During the commercial breaks is some of the funniest times. Sadly, the audience doesn’t get to see it, but the crew enjoys it, and the control room. We joke during the breaks and even though we mix it up, we can hit it pretty hard. And sometimes it can get heated, some exchanges. We are able to laugh about it after the show and move on, and then put on a unique, fresh show the next day.
That’s one of the things I love is that no two shows are the same. It’s always changing, we really try to mix it up and we have incredible producers. We put a lot of energy and effort into the show. Rundown comes out about 11 o’clock each day. And we go through it, and it’s changing right up until the show. And in fact during the show, because breaking news always changes everything.
It’s fun. It’s like sitting around the dinner table on Thanksgiving or something with your family. Everybody having different viewpoints, none of it is rehearsed. You never know what anybody is going to say about a particular issue, which I think makes it interesting for us as well, and it keeps it really fresh and vibrant.
I think what’s great is there’s something for everybody watching at home. We get fans coming up to us, whether they are young people, 12 years of age, or high school, or college, grandmas, grandpas, aunts, uncles, all the mix. So it’s nice to see and to be able to connect [with] people.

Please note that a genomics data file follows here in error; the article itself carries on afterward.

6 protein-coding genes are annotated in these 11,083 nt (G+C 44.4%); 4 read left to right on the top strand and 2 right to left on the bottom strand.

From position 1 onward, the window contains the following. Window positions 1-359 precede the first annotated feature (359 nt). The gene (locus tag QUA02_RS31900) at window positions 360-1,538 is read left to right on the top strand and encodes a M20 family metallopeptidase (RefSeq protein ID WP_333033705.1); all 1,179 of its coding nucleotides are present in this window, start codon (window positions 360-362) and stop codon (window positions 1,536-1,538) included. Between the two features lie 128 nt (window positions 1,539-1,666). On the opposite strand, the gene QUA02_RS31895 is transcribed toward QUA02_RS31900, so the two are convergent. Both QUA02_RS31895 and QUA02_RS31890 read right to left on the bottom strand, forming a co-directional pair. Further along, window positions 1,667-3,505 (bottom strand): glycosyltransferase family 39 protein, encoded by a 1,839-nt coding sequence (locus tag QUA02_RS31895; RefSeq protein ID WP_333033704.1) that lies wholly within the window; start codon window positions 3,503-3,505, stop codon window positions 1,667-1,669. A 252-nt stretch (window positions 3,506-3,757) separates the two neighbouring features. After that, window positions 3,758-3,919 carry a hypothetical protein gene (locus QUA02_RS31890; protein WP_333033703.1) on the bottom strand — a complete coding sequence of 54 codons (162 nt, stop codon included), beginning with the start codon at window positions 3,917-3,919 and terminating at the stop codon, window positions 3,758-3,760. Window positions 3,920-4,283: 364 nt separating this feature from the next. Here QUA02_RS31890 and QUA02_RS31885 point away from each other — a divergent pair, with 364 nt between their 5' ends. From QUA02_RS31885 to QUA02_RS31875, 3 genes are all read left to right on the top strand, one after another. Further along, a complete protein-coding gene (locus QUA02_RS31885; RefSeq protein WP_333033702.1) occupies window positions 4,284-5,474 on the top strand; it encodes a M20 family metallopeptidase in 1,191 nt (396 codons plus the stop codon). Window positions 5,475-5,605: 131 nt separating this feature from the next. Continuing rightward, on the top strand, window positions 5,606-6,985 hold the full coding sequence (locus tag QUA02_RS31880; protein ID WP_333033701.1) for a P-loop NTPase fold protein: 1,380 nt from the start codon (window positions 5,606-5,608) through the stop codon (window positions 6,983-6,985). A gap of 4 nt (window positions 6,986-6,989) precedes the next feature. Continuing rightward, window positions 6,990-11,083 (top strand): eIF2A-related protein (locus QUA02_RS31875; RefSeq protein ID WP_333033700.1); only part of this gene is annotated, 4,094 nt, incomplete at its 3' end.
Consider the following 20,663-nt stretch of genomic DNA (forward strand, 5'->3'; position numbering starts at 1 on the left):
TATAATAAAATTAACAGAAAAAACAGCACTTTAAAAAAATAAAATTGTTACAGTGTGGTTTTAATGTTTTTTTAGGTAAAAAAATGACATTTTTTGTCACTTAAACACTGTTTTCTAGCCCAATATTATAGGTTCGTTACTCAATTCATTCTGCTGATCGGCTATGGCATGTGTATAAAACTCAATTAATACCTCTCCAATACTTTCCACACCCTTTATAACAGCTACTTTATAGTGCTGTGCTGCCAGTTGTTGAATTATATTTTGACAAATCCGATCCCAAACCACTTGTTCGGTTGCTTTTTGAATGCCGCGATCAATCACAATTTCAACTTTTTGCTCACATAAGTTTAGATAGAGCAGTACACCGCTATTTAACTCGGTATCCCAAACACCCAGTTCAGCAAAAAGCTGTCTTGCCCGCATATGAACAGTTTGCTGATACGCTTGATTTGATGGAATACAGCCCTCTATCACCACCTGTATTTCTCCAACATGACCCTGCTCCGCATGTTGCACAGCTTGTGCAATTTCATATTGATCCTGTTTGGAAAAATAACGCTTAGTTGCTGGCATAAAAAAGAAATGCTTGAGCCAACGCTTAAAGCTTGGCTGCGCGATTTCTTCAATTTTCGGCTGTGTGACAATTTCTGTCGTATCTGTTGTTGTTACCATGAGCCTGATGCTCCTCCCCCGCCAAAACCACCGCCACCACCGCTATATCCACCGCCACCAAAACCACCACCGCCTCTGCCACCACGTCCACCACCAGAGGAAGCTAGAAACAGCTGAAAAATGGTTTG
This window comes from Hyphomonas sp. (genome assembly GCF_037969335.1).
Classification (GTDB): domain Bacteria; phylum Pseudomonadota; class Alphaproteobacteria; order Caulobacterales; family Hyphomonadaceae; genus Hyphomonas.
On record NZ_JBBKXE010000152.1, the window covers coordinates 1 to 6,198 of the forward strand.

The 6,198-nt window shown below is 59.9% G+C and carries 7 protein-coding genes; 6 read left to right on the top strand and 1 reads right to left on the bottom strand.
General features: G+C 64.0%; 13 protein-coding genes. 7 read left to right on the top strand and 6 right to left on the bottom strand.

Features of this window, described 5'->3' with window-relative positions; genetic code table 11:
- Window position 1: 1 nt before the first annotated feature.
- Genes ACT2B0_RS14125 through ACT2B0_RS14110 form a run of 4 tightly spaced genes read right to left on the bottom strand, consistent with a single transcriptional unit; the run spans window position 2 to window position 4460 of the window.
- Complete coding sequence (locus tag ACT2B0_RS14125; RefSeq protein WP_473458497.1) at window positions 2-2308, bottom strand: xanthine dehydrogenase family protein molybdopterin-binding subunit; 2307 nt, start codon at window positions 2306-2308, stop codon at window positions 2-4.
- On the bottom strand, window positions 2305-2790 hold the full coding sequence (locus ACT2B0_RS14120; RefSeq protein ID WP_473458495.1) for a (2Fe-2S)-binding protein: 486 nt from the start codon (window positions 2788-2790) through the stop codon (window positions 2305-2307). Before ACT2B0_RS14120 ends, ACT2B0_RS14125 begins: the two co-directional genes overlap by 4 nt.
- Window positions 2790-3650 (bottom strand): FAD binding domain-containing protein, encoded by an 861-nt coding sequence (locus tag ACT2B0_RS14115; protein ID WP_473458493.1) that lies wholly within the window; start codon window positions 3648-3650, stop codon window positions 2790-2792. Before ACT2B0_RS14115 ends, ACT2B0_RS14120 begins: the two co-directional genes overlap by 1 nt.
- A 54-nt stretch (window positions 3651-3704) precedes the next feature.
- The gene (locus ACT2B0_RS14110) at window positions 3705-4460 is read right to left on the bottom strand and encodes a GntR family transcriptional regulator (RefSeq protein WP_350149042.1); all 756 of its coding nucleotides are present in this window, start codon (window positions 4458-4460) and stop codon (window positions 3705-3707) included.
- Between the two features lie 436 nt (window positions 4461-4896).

People have a lot of choices about what they watch and what they do with their time. We love that they tune in at 5 p.m. Eastern to be with us and spend an hour.
Montalbano: I’ve been a big fan for a long time. I want to ask you about the media coverage of the Trump administration, specifically the women in the Trump administration: Kellyanne Conway, the first lady, Ivanka, Sarah Huckabee Sanders. What do you make of the coverage, and how do we hold the media accountable?
Guilfoyle: You know, it’s sad because these are really incredible bright, strong, patriotic women serving their country, admirably, at great personal sacrifice. They’ve been dealt an unfair hand by the media who’s just very dishonest in the way that they cover them, portray them, and really dishonor the sacrifice and the service that they give to all of us, each and every day.
For me, I just wish [the media] were better about, in fact, being honest about what the accomplishments are, what the sacrifices are. And really, the personal attacks are just quite disgusting. I felt and experienced personal attacks myself based on beliefs and being a conservative woman.
I just think it’s unfair. It’s not building other people up, that’s for sure. I certainly don’t like it when other women do it to one another.
Montalbano: Well, that leads right into my last question for you: What advice would you give to young conservatives, especially young conservative women, who want to go about a career in politics or media?
Guilfoyle: To the women out there that are thinking about a career in media or politics, go for it. I think it’s one of the most exciting careers, either one, that you could be in. and why not do both, right?
You have enough time in your life and energy and choice and opportunity, especially in this country, to be able to do it. Believe in yourself and you can achieve it. Live your life with no regrets. Don’t be afraid to ask. The worst somebody can say is “no,” and then you figure out how to turn it into a “yes.”
That’s what I do each and every day. I try to make it count, get after it, and live an authentic life.
Montalbano: Kimberly Guilfoyle, thank you so much for being with us.
Guilfoyle: Thank you.